Intermittent claudication is actually a symptom produced while walking. Person suffering from intermittent claudication experiences pain in calf, thigh, or all over the lower limb while walking a short distance. However, the pain gets relieved as the person rests and allows him to walk further. This occurs when the muscles in the leg do not get enough blood while exercising.
Intermittent claudication as mentioned earlier is not a disease but a symptom of an underlying condition. It is mainly a symptom of peripheral artery disease (PAD).
- Excessive smoking.
- High cholesterol in blood
- High blood pressure
- Elderly age group
- Person who smoke, have high cholesterol and high blood pressure and have diabetes.
- Family history of peripheral artery disease.
The classical symptom of intermittent claudication is cramp like pain in calf muscles while walking or constant amount of exercise. Pain is relieved as soon as the patient rests. This symptom develops due to muscle ischemia. It means the muscle do not get enough oxygenated blood. The pain is felt in any muscles of lower limb, but mostly the calf muscles are painful because they are most active during walking. Pain sometimes can also occur in arms if the vessels of arms are narrow. The pain comes during active exercise such as walking even hundred yards. Soon the pain is relieved as you rest. However, with progression of the condition, person may feel pain in legs even while sitting or lying down.
If the flow of blood is extremely sluggish the color of skin of involved extremity changes to pale or blue. In advanced cases where blood flow is severely restricted, patient may develop non healing ulcers in lower leg. Cold feet, numbness and tingling or weakness are some other symptoms that may develop together with pain.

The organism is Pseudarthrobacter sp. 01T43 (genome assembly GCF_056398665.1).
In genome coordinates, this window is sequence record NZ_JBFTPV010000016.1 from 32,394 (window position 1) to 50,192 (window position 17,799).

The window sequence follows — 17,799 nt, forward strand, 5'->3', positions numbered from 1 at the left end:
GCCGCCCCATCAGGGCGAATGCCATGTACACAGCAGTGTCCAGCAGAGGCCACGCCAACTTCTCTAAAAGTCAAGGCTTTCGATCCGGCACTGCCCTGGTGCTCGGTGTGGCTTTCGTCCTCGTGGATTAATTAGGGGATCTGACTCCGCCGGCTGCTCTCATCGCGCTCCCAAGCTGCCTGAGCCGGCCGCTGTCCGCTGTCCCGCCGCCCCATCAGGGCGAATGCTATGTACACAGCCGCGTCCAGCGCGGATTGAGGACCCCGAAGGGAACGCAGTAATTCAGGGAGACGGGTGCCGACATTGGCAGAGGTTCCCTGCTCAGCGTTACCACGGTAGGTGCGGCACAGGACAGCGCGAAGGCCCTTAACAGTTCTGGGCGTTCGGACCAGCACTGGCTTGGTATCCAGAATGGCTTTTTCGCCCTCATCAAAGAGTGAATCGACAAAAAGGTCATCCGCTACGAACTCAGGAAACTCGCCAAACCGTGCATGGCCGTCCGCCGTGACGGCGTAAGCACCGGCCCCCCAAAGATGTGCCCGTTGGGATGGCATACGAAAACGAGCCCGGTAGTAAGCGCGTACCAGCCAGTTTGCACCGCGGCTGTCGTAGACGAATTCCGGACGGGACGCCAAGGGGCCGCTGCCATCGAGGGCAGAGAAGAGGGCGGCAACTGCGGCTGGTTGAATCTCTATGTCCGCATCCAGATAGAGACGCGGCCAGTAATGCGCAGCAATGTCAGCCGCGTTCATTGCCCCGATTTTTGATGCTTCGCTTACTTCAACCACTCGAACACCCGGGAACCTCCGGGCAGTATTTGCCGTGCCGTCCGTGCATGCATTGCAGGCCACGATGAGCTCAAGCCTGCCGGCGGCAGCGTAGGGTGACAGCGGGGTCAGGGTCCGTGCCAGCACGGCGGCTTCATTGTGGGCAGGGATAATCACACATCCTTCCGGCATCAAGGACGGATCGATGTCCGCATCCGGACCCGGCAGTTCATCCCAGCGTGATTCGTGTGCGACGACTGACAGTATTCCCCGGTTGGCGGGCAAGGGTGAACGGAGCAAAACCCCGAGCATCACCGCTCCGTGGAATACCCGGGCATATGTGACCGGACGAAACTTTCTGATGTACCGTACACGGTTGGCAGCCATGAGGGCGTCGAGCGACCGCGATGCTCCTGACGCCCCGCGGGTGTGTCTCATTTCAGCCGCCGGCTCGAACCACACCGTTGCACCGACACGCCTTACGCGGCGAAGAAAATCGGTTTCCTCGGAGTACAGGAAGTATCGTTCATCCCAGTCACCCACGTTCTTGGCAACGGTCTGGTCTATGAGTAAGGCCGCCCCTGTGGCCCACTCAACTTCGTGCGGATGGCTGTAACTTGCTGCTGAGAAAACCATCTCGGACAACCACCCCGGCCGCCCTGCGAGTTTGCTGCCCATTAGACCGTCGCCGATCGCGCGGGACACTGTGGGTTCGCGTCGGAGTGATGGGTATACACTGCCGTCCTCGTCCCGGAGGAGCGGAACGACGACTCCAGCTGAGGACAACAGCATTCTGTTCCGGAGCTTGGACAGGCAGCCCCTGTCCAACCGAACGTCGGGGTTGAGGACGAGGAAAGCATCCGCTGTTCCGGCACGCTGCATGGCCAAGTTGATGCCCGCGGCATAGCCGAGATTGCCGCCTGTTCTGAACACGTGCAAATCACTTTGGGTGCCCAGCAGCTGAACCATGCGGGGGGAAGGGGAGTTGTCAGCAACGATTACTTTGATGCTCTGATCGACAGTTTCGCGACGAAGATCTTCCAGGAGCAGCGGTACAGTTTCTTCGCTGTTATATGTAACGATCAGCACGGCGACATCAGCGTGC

The treatment of intermittent claudication depends on the underlying cause.
If it is caused due to peripheral arterial disease, a meticulous program which consists of change in lifestyle, diet and proper intake of medication is beneficial.
- Patient must stop smoking tobacco.
- Person must restrict fat and cholesterol in his diet.
- Weight reduction
- Take prescribed medicines to reduce high cholesterol level.
- Control diabetes and high blood pressure
- Eat a balance diet.
Exercise is important for patient suffering from intermittent claudication. Patient must walk for 30 to 45 minutes daily for at least 5 days in a week. This improves blood flow in the calf muscles as well as all muscles of lower limb due to increased collateral circulation. There is increase in exercise tolerance as well. Patient must follow this routine for at least six months.
In majority of cases conventional treatment is effective. However, in severe cases surgical intervention may be necessary to improve the circulation.